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Germany’s giant airship the Graf Zeppelin left Lakehurst, New Jersey 78 years ago today on August 8, 1929 on what was to be one of the most famous and memorable trips in the history of air transportation – the first flight around the world by an airship.  The Graf Zeppelin was the largest airship ever built. Her overall length was 776 feet and she held over 3 million cubic feet of hydrogen gas.  At the time of this daring undertaking the future of Zeppelin air craft travel looked very safe and reliable.  As the technology of air planes improved through the 1930’s the Zeppelins of the world had more and more competition.  The end of the Zeppelin era came with two major accidents.  The first was the R-101, a British airship that crashed in France on her maiden voyage in 1930.  The second, most people have at least heard about, the Hindenburg which ominously caught fire and burned at Lakehurst, New Jersey in 1937, the very place where the Graf Zeppelin’s famous journey began nearly a decade before.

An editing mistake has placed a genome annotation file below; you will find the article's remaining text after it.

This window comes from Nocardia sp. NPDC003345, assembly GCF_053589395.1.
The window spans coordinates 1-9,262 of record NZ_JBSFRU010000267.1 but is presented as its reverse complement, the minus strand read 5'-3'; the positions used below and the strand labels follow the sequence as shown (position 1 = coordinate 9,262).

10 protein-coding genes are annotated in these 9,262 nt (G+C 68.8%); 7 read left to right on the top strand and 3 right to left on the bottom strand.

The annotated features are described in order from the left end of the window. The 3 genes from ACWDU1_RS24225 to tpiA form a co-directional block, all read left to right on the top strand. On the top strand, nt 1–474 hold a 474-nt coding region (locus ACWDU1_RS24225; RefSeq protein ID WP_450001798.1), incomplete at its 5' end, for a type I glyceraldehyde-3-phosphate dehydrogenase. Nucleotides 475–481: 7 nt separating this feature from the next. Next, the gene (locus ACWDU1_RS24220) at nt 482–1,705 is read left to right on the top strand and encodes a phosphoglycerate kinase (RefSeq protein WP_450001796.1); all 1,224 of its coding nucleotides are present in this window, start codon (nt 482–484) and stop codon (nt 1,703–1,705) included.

On a different note, pardon the pun,  the band Led Zeppelin was given its name when Keith Moon, the drummer for the Who, said that they were “so heavy they should go down like a lead zeppelin”, although Who bassist John Entwistle has claimed the idea was his. Soon the ‘a’ was dropped out of the word lead, to avoid confusion over the pronunciation, and the greatest band of all time was born.

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